Within the GNEMSDC, 39 percent of certified companies have sales of less than $1 million. Our MBEs are significantly larger than all MBEs nationwide. These small MBEs are most vulnerable to not making the transition from an early stage enterprise to a sustainable and growing employer. The market for most goods and services that corporate America purchases has now become global. We are all familiar with the impact that big box stores have had on small retailers unfortunate enough to be in the same market. There has been a similar development in the Business to Business world where most of GNEMSDC MBEs compete. Corporations not only are sourcing globally, they are consolidating the number of suppliers that they are buying from in an attempt to lower their administrative costs. They are looking for suppliers to have the “bandwidth” to supply all of their far flung global needs. Unfortunately, small MBEs are not in a position to defend their turf under these conditions. Courageous corporate leadership is needed to state in unequivocal terms: “yes we will source globally; yes we will reduce our vendor base, but we will not do this at the expense of small minority businesses that are high quality, price competitive suppliers.” Without this commitment, small MBEs are in danger of losing more ground after this recession is over.
MBE success still fragile
MBEs in New England, regardless of size, are facing difficult economic and business conditions. While economists debate whether the current recession is over, there is little doubt that for certified MBEs the recovery has yet to take hold. There will be some business that will never come back to the region as the pace of globalism shows no sign of abating. But like all recessions, the survivors are in a great position to pick up the pieces that are left by those who did not survive. It is our goal as an organization, and it should be our goal as society, to keep as many minority firms in business and growing as we are able. It should be the goal of corporate leaders to continue to support MBE development by expanding their commitment to purchase from high quality MBEs and to support their continued growth and expansion. This requires more than lip service to goals of diversity. This requires that corporations put real resources into minority business development and make minority business development an important strategic goal.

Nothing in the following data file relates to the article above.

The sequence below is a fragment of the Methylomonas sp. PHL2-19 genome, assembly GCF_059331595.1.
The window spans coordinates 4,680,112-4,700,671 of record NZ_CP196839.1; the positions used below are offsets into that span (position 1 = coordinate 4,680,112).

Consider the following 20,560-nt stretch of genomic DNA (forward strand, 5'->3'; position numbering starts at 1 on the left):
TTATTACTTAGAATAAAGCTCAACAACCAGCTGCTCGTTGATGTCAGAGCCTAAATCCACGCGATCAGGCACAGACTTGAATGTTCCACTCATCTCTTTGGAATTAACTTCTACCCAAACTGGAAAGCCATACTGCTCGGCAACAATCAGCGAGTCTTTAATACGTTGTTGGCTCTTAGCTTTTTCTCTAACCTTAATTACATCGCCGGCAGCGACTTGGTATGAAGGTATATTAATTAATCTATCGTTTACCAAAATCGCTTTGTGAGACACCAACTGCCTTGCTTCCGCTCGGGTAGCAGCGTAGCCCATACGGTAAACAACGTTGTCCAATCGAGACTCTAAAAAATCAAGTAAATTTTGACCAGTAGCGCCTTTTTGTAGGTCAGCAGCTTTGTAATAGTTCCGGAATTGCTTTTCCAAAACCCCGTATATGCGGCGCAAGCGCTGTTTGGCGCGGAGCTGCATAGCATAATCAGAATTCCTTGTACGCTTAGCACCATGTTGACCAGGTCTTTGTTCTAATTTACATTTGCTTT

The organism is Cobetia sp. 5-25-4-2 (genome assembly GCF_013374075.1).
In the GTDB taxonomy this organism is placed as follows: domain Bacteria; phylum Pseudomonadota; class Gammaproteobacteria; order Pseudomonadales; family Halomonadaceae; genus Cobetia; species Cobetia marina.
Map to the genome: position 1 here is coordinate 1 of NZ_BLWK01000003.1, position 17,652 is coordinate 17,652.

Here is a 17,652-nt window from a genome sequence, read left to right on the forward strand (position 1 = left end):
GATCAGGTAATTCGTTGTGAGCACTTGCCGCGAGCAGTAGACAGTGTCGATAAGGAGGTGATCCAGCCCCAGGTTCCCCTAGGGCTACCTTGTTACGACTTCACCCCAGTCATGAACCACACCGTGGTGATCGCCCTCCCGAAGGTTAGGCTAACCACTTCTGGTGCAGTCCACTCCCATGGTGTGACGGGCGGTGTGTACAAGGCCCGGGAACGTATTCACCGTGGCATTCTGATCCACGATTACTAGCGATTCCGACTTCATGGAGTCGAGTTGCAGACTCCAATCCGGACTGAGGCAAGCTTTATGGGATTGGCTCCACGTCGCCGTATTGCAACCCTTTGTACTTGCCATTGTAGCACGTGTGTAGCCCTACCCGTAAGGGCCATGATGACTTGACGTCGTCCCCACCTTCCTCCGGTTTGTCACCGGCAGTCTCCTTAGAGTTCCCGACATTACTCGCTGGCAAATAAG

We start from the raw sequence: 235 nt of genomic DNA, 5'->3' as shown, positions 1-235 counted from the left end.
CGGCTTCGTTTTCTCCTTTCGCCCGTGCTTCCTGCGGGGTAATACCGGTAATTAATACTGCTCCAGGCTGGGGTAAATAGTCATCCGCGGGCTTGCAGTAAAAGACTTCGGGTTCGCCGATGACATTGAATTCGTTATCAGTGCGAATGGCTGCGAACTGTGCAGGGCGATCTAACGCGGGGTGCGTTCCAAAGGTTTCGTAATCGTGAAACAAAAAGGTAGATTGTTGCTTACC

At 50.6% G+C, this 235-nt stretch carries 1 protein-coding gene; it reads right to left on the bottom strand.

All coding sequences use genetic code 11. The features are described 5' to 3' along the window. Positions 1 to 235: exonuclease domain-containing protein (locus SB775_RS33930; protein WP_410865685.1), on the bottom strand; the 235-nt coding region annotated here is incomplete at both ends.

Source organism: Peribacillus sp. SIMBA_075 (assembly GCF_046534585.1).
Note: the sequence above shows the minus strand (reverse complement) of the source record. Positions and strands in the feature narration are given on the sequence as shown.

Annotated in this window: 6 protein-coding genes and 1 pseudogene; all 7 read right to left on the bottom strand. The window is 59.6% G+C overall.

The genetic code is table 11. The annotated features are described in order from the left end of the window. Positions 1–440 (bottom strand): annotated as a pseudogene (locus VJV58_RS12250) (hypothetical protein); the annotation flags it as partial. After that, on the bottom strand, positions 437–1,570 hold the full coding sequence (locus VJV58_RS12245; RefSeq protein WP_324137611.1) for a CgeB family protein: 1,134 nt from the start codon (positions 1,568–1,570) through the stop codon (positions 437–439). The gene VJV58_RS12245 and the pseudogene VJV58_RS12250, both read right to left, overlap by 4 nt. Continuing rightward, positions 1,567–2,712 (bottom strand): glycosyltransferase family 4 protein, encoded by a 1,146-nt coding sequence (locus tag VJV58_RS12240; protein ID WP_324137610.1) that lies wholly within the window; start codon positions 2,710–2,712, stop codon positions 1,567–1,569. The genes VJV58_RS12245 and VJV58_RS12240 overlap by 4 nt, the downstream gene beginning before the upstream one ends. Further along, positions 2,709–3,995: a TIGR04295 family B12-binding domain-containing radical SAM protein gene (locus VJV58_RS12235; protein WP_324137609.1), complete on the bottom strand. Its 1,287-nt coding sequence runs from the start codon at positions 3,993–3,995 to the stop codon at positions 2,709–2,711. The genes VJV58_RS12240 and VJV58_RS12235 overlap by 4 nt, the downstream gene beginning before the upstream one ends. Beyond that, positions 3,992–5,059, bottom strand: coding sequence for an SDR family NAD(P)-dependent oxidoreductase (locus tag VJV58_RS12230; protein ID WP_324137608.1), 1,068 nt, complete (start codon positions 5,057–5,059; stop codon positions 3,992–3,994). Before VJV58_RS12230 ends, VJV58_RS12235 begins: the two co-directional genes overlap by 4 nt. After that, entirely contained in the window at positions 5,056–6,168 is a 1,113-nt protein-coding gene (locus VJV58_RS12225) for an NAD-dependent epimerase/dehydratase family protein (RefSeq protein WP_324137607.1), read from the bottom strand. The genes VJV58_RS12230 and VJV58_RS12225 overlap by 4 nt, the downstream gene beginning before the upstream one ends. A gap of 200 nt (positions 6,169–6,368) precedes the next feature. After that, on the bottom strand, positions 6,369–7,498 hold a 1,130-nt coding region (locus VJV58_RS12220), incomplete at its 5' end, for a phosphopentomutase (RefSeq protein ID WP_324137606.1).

We need strong MBEs. We need growing MBEs. And we need these not simply to create a class of wealthy entrepreneurs, but to create communities that can thrive and participate fully in the American dream. This is the responsibility of corporate leaders, political leaders, minority business owners and consumers in general. If we fail at this, the fears of Jefferson and Adams will become a reality.